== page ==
ECOWAS mediation, security council meeting underway in Accra

BY: Kester Aburam Korankye

The 46th ordinary meeting of the Mediation and Security Council of the Economic Community of West African States (ECOWAS) has opened in Accra.

The meeting, which is being held at the ministerial level, is the first of the mid-year statutory meetings of ECOWAS.

The Minister of Foreign Affairs and Regional Integration, Ms Shirley Ayorkor Botchwey, who opened the meeting yesterday, said the social and economic crisis in Mali would be among issues to be discussed.

Ms Botchwey, who is also the Chair of the Mediation and Security Council, said the implementation of decisions taken at the extraordinary summit in Accra on May 30, this year would be critical to bringing stability to Mali and West Africa.

Agenda

The minister said members of the council would be updated on the implementation of a national early warning centre which was scheduled to be based in Accra and the humanitarian situation in the region.

“Our meeting is tasked to deliberate on critical issues such as the political and security situation in our region, with the objective of making recommendations for the consideration of the Authority of Heads of State and Government,” she said.

Ms Botchwey said the meeting was taking place against the backdrop of converging potentially existential threats to the peace and development of West Africa, which she said could undermine regional integration efforts.

For instance, she said, attacks by terrorists and extremist groups were worsening and cascading across the region, leaving no country out as a potential target.

The COVID-19 pandemic, she said, had also added a new layer of complexity to the already fragile situation in the region and was threatening social cohesion, the welfare of citizens and economic recovery.

Challenges

Ms Botchwey said the region was still facing challenges of insecurity, including increasing terrorist attacks, in spite of some actions by member countries to stem the tide.

“From the Sahel region through the Lake Chad Basin, attacks from terrorists and violent extremists have morphed, with banditry, kidnapping, farmer-herder dynamics and transnational organised crimes leaving a trail of deaths, destruction, despair and fear among our populations.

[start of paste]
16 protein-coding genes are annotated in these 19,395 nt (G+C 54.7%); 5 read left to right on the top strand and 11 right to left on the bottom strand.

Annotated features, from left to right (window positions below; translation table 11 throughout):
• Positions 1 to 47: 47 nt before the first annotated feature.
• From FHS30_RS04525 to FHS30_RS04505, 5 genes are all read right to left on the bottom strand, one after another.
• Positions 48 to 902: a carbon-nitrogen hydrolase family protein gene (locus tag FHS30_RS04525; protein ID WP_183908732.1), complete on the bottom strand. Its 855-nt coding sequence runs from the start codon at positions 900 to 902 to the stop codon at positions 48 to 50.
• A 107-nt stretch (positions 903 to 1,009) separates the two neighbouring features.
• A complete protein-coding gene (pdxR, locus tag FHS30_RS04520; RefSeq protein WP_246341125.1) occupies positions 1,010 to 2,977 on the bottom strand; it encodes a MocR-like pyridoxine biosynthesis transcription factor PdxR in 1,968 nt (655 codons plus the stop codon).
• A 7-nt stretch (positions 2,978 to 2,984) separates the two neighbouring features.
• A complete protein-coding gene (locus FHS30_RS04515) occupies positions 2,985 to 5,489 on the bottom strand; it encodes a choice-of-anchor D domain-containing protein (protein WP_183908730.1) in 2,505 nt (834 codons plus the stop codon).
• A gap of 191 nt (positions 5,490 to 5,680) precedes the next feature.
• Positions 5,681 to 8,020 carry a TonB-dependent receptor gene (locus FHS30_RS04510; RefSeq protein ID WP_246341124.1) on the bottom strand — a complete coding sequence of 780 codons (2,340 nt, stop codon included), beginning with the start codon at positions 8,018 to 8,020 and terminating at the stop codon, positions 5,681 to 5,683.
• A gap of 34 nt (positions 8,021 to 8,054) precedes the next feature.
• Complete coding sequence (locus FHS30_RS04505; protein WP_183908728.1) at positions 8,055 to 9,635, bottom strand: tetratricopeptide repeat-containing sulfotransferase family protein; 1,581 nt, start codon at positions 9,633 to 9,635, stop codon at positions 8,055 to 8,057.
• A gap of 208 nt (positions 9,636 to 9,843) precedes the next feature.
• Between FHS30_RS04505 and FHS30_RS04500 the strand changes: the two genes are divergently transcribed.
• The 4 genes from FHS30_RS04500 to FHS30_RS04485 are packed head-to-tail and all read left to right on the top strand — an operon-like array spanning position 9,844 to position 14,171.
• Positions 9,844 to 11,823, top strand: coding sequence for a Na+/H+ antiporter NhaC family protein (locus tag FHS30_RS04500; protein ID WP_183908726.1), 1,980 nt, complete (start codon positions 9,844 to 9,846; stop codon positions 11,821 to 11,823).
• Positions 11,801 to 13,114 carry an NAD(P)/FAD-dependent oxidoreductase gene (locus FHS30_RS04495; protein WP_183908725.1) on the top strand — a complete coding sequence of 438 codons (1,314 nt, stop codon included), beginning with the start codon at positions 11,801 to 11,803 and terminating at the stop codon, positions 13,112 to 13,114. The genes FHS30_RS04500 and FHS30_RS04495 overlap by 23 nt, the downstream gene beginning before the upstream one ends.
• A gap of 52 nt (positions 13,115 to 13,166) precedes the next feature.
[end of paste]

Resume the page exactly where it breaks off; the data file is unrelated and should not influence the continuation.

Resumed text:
“This is particularly the case in the frontline states of Burkina Faso, Mali, Niger and Nigeria where these deadly attacks have occurred. No member state is spared as a potential target,” she said, adding: “The recent attack in Burkina Faso, which led to 132 deaths among the civilian population, including children, is the latest example of this situation.”

She said the terrorist groups were currently testing the border defences of coastal nations, with a view to extending their reach to member states along the Gulf of Guinea.

“Meanwhile, the Gulf of Guinea itself has recorded the highest incidents of piracy and related maritime criminality.

“The evolving developments in Chad, which straddles the Lake Chad Basin and the G5-Sahel countries, and recent developments in Mali could add an aggravating element to the security situation facing the region,” Ms Botchwey added.

Democracy

Regarding the state of democracy and good governance in the region, the minister said West Africa had made measurable improvement in democracy with the successful conduct of elections in some member states.

“Despite the challenges and restrictions necessitated by the COVID-19 pandemic, the region managed to maintain the calendars of the constitutionally mandated electoral processes,” she indicated.